Virgil Films // 2011 // 93 Minutes // Not Rated
Reviewed by Judge William Lee (Retired) // June 23rd, 2012
Horribly abused...Wrongfully imprisoned...One signature away from freedom.
Imagine serving a prison sentence of 25 years to life for a crime committed in desperation. Now imagine being told, after 20 years' imprisonment, that you should have been sentenced to only six years. And now imagine, despite being a model reformed prisoner, you are denied parole. In the face of such crushing frustration, it is a testament to the human spirit that Debbie Peagler remained such a positive woman. The documentary Crime After Crime tells the story of the legal fight for Debbie's release. It is an inspiring film that honors Debbie's strength, perseverance and goodness.
It wasn't until 2002, that California introduced a law allowing incarcerated victims of domestic violence to petition the courts to review their cases. Until then, cases tried before 1992, which were not originally allowed to submit evidence of abuse as part of their defense, were not re-opened. Volunteering their time to California's Habeas Project, lawyers Nadia Costa and Joshua Safran review Debbie's case and discover a history of horrific abuse at the hands of Oliver Wilson. Despite reporting the incidents to police, only to be ignored, Debbie couldn't escape his control. When gang members killed Oliver, Debbie was connected to the crime and threatened with the death penalty if she didn't plead guilty and accept a life sentence.
When Nadia and Joshua hire a private investigator to unearth records and track down witnesses to the 20-year-old case, they discover a trail of perjured evidence and unethical judicial practice. Their efforts seem to finally pay off when Los Angeles District Attorney Steve Cooley offers them a written deal, stating that Debbie should be freed to serve "the interests of justice." However, weeks later he would rescind the offer without explanation. What began as a pro bono good deed for the two lawyers becomes a five-year fight for justice.
As the stakes grow higher, the lawyers take unconventional steps to spotlight Debbie's case. They start a media campaign, give interviews on television and sue the L.A. District Attorney's office. The public and some celebrities join the cause calling for Debbie's release but there is still one politician who can terminate hope with one decision.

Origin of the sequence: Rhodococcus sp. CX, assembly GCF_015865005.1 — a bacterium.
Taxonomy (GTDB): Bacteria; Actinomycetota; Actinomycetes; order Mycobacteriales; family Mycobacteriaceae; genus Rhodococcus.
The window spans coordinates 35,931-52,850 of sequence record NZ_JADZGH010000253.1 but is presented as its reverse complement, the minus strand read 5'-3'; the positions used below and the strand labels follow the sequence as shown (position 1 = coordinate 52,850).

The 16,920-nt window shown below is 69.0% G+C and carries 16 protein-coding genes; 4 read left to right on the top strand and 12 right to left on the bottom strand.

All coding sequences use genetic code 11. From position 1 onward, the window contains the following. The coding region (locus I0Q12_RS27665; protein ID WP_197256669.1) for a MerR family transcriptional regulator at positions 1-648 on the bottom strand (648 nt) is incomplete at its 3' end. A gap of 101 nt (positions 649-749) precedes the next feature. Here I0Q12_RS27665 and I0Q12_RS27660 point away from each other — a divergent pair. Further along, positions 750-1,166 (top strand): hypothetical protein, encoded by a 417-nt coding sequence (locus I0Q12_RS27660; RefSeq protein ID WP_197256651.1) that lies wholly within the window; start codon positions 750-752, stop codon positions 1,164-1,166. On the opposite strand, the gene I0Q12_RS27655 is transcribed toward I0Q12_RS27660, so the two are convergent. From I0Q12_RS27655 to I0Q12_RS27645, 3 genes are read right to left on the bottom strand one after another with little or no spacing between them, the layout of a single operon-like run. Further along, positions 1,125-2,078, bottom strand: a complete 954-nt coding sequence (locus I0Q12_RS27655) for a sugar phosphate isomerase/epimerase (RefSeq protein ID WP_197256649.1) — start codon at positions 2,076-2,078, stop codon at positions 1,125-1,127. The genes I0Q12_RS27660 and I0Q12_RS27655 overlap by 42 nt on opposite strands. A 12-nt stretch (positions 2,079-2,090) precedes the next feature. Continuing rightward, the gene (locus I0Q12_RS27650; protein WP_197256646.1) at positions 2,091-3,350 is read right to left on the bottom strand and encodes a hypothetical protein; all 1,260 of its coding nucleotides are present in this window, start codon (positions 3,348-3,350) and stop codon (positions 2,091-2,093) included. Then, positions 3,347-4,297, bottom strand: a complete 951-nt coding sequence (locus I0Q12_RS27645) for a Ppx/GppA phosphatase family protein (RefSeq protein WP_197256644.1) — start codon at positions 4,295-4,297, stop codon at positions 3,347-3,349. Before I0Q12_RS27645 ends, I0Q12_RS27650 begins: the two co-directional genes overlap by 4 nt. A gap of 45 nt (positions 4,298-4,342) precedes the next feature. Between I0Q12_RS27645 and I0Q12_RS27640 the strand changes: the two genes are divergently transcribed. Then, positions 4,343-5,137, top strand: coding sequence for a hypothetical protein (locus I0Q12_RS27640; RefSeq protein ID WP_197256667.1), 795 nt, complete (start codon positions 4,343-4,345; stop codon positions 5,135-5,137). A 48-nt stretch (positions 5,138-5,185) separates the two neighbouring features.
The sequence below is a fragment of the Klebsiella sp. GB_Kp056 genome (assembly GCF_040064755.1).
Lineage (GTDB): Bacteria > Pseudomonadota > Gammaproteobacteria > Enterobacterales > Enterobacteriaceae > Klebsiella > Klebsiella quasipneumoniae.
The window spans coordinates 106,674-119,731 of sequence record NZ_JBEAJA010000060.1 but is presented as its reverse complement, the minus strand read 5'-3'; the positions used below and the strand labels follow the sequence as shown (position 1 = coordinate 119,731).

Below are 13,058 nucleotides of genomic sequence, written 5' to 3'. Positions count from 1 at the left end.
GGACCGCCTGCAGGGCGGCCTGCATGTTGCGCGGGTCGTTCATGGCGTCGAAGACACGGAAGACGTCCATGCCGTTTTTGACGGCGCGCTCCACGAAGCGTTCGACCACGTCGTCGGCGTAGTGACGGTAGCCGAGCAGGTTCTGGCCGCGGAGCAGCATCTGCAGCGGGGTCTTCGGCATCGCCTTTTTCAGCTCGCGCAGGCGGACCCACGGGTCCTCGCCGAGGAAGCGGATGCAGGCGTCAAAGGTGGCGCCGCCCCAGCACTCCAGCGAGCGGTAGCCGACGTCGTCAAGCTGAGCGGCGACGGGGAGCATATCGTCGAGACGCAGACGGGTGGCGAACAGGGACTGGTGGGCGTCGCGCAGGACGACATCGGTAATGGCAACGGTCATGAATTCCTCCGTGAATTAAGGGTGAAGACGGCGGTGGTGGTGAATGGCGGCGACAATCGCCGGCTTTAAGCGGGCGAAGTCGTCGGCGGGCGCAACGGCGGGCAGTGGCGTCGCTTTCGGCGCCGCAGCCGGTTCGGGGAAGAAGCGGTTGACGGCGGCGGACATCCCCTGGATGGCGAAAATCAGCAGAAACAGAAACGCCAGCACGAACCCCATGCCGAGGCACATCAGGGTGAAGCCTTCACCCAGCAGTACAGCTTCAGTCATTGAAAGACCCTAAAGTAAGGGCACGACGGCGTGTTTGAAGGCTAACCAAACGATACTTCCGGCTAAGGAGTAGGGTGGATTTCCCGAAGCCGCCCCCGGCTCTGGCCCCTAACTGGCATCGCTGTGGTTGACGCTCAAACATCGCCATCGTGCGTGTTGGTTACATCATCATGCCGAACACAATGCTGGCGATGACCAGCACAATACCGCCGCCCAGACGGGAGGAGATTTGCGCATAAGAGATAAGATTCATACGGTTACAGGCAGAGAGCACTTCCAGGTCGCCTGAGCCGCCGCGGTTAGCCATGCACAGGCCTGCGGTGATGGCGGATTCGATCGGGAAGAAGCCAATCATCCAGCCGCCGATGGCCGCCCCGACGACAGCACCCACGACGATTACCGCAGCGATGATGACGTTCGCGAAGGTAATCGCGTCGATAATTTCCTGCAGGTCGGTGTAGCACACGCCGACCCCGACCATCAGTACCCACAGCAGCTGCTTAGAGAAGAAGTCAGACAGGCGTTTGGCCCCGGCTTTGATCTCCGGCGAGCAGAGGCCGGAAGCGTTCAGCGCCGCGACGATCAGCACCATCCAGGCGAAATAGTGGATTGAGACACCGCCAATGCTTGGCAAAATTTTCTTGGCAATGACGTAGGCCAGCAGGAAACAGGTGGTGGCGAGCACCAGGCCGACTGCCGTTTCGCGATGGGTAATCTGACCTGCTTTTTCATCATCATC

Debbie is one of the most heroic people I have ever heard about. Surviving years of terrible domestic abuse and then surviving prison is commendable enough, but Debbie rebuilt herself in prison. Finishing her education, teaching other inmates, leading the prison's gospel choir and being a leader of the prison's labor force are among her achievements. When she speaks in interviews, you can see the strength, peace and love in her person. Filmmaker Yoav Potash (Food Stamped) says he knew he was going to make a movie about Debbie after their first meeting and it's obvious the inspiration and motivation came straight from Debbie.
Designated as the lawyers' videographer in support of their legal case, Yoav had unprecedented access to Debbie and the prison, which normally forbids inmates from appearing on camera. Cleverly, Yoav was making another documentary about the progressive California prison and captured lots of footage with Debbie as a result. The film follows the frustrating legal process through its many hurdles. Yoav smartly calls upon Joshua to explain his avenues of petition by drawing on a white board. This succinctly establishes the legal game for viewers and dispels the complexities that will interfere with the real human drama and tension. The film is not only a great documentary; it's an accomplished legal thriller.
The camera work is superb and the standard definition 1.78:1 anamorphic widescreen transfer is very attractive. The picture is sharp and clear while the colors are natural. The Dolby 2.0 Stereo mix works well, with clear dialogue heard throughout.
Released by Virgil Films under the banner of Oprah Winfrey's OWN Documentary Club, the film is introduced by Rosie O'Donnell following Oprah's generic welcome to the documentary line. Deleted scenes run about 20 minutes and include an alternate edit of Debbie's back-story that incorporates re-enactments of some incidents. There is also an ending that uses scenes from Debbie's memorial. The "Q & A at Sundance" segment (14 minutes) is quite interesting as Yoav, Nadia and Joshua take questions from an audience after the screening. Yoav talks about the evolving edit of the film and the constant appeal for funding to complete it. A featurette titled "In Context" (7:30) talks about the fallout from Debbie's case and the ongoing campaign it has spawned. Several text screens cover the bios of almost all of the filmmaking team and the contributing musicians. There is also a list of the awards and press quotes the film has received. Lastly, the film's trailer is also included.
Crime After Crime can be maddening with its exposure of judicial corruption and political insensitivity. It is upsetting to realize that ordinary people's lives amount to nothing when powerful individuals refuse to admit their errors. The lasting statement of the film, however, is the belief that people are compelled to do good. Debbie is an inspiration because despite the abuses and injustices she has suffered, she remained a woman of strength, courage and beauty. Nadia and Joshua are equally inspiring for their resolve to see justice done even though they have nothing to gain personally through the long and arduous fight. These are heroes that exist in real life. The DVD is highly recommended.
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Scales of Justice
Studio: Virgil Films
* 1.78:1 Anamorphic
* Dolby Digital 2.0 Stereo (English)
Running Time: 93 Minutes
Release Year: 2011
MPAA Rating: Not Rated
* Alternate/Deleted Scenes
* Official Site